The LoHud Yankees Blog

A New York Yankees blog by Chad Jennings and the staff of The Journal News


Postgame notes: Swish’s long ride to nowhere

Posted by: Chad Jennings - Posted in Notes on Aug 23, 2011 Print This Post Print This Post | Email This Post Email This Post

With the Yankees languishing offensively, Nick Swisher breathed life into the club with his home run in the eighth inning. With the Yankees on the verge of an unlikely victory, he wanted to finish what he started. But no such luck.

Swisher’s fly ball with the bases loaded in the ninth inning went 390 feet but stayed in the park for the last out of a 6-5 defeat to the Oakland A’s.

“You always want to be the guy in that spot, at least I do,” Swisher said. “You always want to be the hero. And for a while I thought I was.”

Off the bat he was thinking grand slam. It was only when CF Coco Crisp settled under it with his back nearly touching the wall that he knew it was not to be.

Swisher’s three-run homer with two outs in the eighth had started the rally. Before that the Yanks had been listless against A’s righthander Brandon McCarthy. McCarthy was locating well and never looked worried until the home run, which sent him to the showers.

Jorge Posada went yard to make it 6-4 in the ninth. The Yanks eventually loaded the bases for Mark Teixiera, who fouled out.

“I’d love to come through there,” he said.

Robinson Cano walked on a close 3-2 pitch to force in the fifth run.

• Jeter went 3 for 3 with a walk, raising his batting average to .295. It’s the second-best mark on the team behind Cano.

His third hit was the 3,053rd of his career, tying Rod Carew for 22nd on the all-time list. Carew was 39 when he got his last hit, two years older than Jeter is now.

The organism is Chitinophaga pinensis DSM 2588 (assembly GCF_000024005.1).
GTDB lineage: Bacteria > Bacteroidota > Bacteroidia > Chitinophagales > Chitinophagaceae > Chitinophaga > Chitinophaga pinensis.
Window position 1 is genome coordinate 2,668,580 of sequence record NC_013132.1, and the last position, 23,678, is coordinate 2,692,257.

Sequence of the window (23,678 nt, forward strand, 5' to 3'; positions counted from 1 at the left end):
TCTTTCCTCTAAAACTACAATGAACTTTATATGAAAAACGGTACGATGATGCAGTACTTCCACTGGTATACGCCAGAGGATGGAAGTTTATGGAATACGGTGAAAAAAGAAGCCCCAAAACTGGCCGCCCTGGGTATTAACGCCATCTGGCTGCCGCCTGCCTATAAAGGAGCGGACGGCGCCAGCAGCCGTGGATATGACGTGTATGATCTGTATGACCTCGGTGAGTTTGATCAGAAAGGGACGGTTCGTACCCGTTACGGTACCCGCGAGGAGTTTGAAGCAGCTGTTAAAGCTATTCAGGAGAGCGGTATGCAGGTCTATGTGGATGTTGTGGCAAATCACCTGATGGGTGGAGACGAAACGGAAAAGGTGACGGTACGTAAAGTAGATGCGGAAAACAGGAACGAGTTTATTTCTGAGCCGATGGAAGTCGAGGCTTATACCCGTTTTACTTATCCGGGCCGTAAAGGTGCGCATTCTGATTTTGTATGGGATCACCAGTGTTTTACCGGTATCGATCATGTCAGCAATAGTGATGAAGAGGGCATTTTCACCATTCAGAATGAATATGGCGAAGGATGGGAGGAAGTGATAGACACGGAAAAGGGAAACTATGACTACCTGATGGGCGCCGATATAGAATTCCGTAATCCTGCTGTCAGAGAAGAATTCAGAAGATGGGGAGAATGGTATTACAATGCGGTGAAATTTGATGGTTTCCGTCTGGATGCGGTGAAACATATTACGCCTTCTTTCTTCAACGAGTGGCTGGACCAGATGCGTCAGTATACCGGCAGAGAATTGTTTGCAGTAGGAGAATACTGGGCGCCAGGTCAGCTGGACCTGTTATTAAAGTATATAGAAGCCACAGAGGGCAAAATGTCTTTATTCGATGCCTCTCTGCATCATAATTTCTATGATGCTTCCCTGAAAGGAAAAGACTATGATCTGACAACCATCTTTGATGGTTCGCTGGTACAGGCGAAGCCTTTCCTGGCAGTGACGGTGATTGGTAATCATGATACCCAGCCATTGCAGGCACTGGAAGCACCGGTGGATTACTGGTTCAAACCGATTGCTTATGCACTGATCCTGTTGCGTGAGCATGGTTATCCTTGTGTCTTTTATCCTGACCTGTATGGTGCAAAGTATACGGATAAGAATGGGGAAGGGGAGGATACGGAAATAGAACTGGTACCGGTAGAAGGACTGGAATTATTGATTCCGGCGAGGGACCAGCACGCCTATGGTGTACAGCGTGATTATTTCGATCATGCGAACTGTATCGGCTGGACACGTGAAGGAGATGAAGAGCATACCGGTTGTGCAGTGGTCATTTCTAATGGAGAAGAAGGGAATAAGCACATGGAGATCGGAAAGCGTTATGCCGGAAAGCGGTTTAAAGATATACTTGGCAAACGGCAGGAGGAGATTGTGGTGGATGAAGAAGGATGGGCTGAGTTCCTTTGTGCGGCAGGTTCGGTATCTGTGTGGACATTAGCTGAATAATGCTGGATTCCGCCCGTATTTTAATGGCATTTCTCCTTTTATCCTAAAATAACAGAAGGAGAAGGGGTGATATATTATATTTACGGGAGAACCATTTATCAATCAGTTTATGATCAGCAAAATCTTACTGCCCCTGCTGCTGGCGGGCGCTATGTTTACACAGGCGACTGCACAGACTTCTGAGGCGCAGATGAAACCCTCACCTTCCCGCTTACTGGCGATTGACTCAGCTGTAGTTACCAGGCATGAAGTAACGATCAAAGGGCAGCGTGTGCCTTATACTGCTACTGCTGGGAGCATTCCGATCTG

Despite the big night Girardi opted to bunt him with two on and no outs in the ninth. He said his decision was based on factors. For one, Granderson and Teixiera were coming up next. For another, he wanted to stay out of the double play.

• Alex Rodriguez received X-rays during the game, which came back negative. He has a sprain of the left thumb and is considered day-to-day.

“We’ll just go day by day,” Girardi said. “Hopefully he’ll be better tomorrow.”

• Bartolo Colon denied that he is getting tired from being a full-time starter. Colon hasn’t started a full season since 2007. He’s already thrown more innings this year than he did in the three previous years combined.

His performance has slipped since the all-star break. He’s surrendered nine runs over his last two starts.

“I feel really healthy, very strong,” he said through an interpreter. “All I have to do is keep working hard and see what happens.”

He was fine with today’s outing, saying, “I think I pitched good.”

He admitted to going away from his two-seam fastball because he’d been taken deep on that pitch twice in his last start. He used only four seamers today, except for two occasions.

• See if you can figure this one out: the Yanks are 21-21 in series openers and 56-28 in all other games. Is it a sample size thing or does it mean something? Why would they slack off in the first game of every series?

• Cano extended his hitting streak to 14 games, longest by a Yankee this season.

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